The Federal debt is projected to increase to 110% of the size of the economy in 2032 — higher than it’s ever been. â€‹In the following two decades through 2052, growing deficits are projected to push the federal debt much higher still, to nearly twice the size of gross domestic product.â€‹ â€‹Based on these projections from the nonpartisan Congressional Budget Office, it’s fair to say the interest owed on the federal debt skyrockets and becomes unsustainable by 2052. â€‹
No one can predict the future, but it seems likely the federal government will need to hike income tax rates in the U.S. in the years ahead to avert going over a fiscal cliff.â€‹ As a result, converting assets to Roth IRAs is a compelling retirement tax move to consider in 2023.
Converting assets from traditional IRAs to Roth IRA accounts could allow you to pay income tax at today’s presumably lower rates instead of at higher tax rates likely to apply in the years ahead, and it would also set you up for tax-free withdrawals late in life.
Tax rates in the U.S. are low relative to other large, developed economies, like Germany and France, according to the Organization for Economic Cooperation and Development, an alliance of advanced economies. â€‹If you believe a tax rate hike is likely, it’s wise to consider converting assets now held in traditional IRAs to Roth IRAs.
Conversions from traditional IRAs to Roth IRAs involve selling assets in a traditional IRA and paying income tax on the withdrawn amount and then investing the proceeds in a Roth IRA, which is not subject to income tax annually or upon withdrawal. â€‹
Traditional IRAs are not taxed until you withdraw the money in retirement. At age 73, you are required to start taking distributions, with minimum required distributions set by actuarial estimates of how many years you are expected to live.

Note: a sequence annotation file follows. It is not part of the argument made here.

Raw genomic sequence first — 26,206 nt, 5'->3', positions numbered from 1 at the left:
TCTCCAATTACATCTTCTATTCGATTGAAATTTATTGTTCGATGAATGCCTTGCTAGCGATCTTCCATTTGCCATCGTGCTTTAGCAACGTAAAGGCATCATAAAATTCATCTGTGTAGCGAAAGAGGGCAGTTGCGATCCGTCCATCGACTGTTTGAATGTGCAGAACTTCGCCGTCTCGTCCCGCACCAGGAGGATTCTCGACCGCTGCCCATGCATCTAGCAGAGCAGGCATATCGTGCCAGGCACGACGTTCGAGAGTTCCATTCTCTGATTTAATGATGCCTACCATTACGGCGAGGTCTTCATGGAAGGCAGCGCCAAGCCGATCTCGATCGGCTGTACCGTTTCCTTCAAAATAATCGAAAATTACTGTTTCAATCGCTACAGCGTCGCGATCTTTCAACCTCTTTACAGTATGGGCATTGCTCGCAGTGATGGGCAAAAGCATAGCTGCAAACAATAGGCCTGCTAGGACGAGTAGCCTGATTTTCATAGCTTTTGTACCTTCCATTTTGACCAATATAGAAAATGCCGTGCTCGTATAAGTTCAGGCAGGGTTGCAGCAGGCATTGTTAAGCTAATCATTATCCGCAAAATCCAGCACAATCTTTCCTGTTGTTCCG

In contrast, Roth IRAs have no required minimum distributions. Thus, they can continue to benefit from tax-free compounded growth after you’re 73. In addition, unlike traditional IRAs, withdrawals from Roth IRAs are tax-free. Plus, your children and other beneficiaries of Roth IRAs have the option to spread their inheritance in equal installments over as long as 10 years, giving the inherited Roth IRA additional time to compound tax-free.
With stock prices and the economy much stronger than expected for many months, this is a good time to consider converting assets to Roth IRAs accounts. But don’t wait too long.
Planning to take a distribution from a traditional IRA, pay tax on the income withdrawn, and use the amount withdrawn to fund a Roth IRA is a fairly straightforward process, but it can easily take two or three weeks. So doing before the 2023 tax year ends — the busiest time of the year for tax and financial advisors — is prudent.
The process involves calculating the right amount to convert without pushing you into a higher tax bracket and paperwork must be completed and submitted to your IRA custodian. Plus, the new Roth IRA account will need to specify your beneficiaries.
Keep in mind, to qualify for a tax-free withdrawal, you must own a Roth IRA five years and the withdrawal must be made on or after you turn age 59½, or in the event of a qualifying disability, or in the event of your death, or if you are using the proceeds to buy a home for the first time. State income tax treatment of Roth IRAs also must be planned.
A Roth conversion may not be right for everyone. A number of factors should be considered before converting, including whether paying taxes on the withdrawal today outweighs the benefit of income tax-free distributions in the future. This is an area of financial planning where consulting with a tax and legal advisor about your personal situation can pay off. You may decide to begin a multi-year strategic plan to lock in tax-free income for retirement.
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